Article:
Tony Hughes and Michael Vogan of Moody’s Analytics proposed what some finance company executives might consider an outside-the-box idea to help their customers who are stretching contract terms as long as possible in order to keep monthly payments affordable and then running into costly vehicle repairs.
Hughes and Vogan discussed their plan within a white paper shared recently with SubPrime Auto Finance News titled “Alternatives to Long-Term Car Loans?” The experts described how vehicle equity lines of credit could provide relief for consumers they categorized as “cash-strapped subprime borrowers.”
Before going into an example of how the strategy might be beneficial to both consumers and finance companies, the pair said, “These folks may not be able to afford the monthly payments on a traditional five-year loan but could cover a seven- or eight-year commitment. We briefly propose a solution that will allow budget-constrained borrowers to buy a vehicle, build equity therein, improve their credit standing, and still cover potential emergencies.”
Here’s how Hughes and Vogan explained the concept: “If I buy a new Toyota Camry with a minimal down payment, I will hold about a $12,000 asset after my five-year loan has expired. With an eight-year loan, by contrast, I will have about $1,000 in equity at the same point in the life of the vehicle.
“In terms of monthly principal payments, the five-year loan is about $150 extra per month at the outset of the period, assuming a 12 percent annual percentage rate on each loan. Interest payments are lower for the shorter term loan,” they continued.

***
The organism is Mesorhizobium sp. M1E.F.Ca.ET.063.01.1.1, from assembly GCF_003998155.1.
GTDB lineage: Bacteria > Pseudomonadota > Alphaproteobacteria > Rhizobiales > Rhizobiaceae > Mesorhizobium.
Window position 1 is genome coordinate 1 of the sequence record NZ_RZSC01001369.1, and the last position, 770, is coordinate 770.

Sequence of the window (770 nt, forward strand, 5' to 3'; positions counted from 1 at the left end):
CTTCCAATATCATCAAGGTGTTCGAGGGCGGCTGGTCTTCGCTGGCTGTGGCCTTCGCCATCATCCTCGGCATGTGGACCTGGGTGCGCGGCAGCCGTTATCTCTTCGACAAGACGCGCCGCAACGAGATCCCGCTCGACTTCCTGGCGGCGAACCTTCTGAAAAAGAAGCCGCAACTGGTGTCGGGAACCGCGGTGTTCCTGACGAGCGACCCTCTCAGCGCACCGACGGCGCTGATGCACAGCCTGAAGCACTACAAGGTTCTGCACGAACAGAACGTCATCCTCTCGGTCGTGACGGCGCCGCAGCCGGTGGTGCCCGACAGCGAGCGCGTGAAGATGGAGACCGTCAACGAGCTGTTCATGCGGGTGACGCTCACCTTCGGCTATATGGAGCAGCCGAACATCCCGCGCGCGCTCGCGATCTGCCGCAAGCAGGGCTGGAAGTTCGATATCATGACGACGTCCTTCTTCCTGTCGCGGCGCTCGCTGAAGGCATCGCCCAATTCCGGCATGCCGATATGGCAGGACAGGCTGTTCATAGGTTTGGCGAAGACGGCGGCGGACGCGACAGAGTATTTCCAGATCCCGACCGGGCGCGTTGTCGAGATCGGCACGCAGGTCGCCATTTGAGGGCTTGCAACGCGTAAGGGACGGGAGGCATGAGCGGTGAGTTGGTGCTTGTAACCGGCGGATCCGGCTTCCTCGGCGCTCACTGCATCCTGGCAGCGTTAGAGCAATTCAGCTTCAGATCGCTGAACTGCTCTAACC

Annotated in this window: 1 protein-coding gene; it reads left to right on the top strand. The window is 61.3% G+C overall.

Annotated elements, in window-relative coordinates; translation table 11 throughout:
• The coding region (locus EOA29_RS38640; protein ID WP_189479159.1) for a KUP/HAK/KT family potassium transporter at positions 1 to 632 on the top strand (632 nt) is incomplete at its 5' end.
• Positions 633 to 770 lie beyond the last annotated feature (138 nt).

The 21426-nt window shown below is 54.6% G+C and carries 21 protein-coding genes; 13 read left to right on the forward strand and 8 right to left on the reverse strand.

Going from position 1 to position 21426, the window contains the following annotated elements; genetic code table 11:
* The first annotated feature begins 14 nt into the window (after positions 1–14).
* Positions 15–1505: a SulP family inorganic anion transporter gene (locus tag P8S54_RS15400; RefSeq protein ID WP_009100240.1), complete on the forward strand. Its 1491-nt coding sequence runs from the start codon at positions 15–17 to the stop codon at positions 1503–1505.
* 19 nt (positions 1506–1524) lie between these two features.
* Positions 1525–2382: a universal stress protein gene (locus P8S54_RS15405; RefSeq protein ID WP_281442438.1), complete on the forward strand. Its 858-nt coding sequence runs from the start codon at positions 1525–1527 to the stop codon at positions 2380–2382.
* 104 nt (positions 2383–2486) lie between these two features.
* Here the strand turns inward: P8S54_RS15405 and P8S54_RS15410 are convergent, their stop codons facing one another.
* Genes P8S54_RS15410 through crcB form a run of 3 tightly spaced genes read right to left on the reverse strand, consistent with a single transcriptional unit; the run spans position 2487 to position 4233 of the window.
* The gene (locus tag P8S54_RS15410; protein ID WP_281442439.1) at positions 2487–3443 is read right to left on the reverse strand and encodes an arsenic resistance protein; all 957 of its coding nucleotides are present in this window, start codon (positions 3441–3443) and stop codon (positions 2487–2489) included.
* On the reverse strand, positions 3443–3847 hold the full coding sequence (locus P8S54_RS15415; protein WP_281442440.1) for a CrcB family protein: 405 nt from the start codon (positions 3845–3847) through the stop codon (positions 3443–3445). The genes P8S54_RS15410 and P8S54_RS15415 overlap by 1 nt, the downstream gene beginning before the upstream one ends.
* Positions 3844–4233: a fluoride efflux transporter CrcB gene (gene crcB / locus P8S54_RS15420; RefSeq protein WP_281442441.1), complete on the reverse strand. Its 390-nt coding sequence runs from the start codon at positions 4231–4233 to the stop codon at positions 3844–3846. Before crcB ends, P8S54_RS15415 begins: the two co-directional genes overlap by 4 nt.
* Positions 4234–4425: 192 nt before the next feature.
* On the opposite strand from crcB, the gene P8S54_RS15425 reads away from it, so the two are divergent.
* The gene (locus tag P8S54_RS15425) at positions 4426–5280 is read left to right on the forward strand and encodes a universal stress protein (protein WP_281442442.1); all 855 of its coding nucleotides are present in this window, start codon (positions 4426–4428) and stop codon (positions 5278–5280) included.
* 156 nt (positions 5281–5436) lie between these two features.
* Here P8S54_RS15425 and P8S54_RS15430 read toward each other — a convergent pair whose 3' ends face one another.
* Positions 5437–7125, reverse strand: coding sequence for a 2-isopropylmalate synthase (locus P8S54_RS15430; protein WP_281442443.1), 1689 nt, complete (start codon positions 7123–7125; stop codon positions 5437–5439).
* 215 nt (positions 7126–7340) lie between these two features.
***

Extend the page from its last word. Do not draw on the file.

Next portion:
“In comparing these loan structures, bear in mind that in one case, the borrower is being forced to save in the form of illiquid vehicle equity,” they continued. “In the other, the borrower pockets cash that can either be saved for a rainy day or spent on other forms of consumption.”
Hughes and Vogan called their recommendation “a middle ground” between the long-term loan and the traditional five-year financial structure. They suggested that a line of credit proportional to the amount of equity held in the vehicle is offered to the borrower at the outset of the loan. The line is initially zero, assuming that the vehicle is financed at full economic cost.
As loan payments consistent with a five-year term are made, and as equity in the car slowly builds, Hughes and Vogan pointed out the size of the available credit line also increases.
If the proposed structure uses a 50 percent multiplier, after one year a $500 secured credit line will be available to the borrower, according to the calculation by Hughes and Vogan. After two years, $1,500 will be available to the client to cover potential emergencies or spending requirements.
At the end of five years, the borrower will have clear title to a $12,000 car and a $6,000 credit line.
“There is no doubt that longer-term loans have expanded access to vehicle credit for poorer buyers,” Hughes and Vogan said. “The risks with such loans, however, are manifest.
“The industry should be looking at other, potentially safer ways to make vehicle finance accessible by subprime borrowers,” they continued. “The combination of a tougher five-year repayment schedule and access to a secured credit line may be a useful addition to the financial arsenal that might increase the welfare of borrowers and lenders alike.”